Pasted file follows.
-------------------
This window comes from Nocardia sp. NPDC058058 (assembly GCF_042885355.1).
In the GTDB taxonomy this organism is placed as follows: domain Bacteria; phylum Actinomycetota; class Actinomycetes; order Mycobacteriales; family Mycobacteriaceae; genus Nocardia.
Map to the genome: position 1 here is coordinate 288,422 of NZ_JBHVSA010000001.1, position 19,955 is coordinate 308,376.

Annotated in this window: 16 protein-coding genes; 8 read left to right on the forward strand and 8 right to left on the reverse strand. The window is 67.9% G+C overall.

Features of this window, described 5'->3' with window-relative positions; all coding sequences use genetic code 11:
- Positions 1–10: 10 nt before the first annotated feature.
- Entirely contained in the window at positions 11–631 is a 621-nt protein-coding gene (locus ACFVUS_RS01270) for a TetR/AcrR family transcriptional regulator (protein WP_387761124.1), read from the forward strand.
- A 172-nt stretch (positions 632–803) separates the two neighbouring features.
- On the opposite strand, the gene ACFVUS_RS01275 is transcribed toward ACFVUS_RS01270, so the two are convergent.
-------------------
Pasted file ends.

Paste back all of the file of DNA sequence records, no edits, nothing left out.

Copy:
This window comes from Nocardia sp. NPDC058058 (assembly GCF_042885355.1).
In the GTDB taxonomy this organism is placed as follows: domain Bacteria; phylum Actinomycetota; class Actinomycetes; order Mycobacteriales; family Mycobacteriaceae; genus Nocardia.
Map to the genome: position 1 here is coordinate 288,422 of NZ_JBHVSA010000001.1, position 19,955 is coordinate 308,376.

Annotated in this window: 16 protein-coding genes; 8 read left to right on the forward strand and 8 right to left on the reverse strand. The window is 67.9% G+C overall.

Features of this window, described 5'->3' with window-relative positions; all coding sequences use genetic code 11:
- Positions 1–10: 10 nt before the first annotated feature.
- Entirely contained in the window at positions 11–631 is a 621-nt protein-coding gene (locus ACFVUS_RS01270) for a TetR/AcrR family transcriptional regulator (protein WP_387761124.1), read from the forward strand.
- A 172-nt stretch (positions 632–803) separates the two neighbouring features.
- On the opposite strand, the gene ACFVUS_RS01275 is transcribed toward ACFVUS_RS01270, so the two are convergent.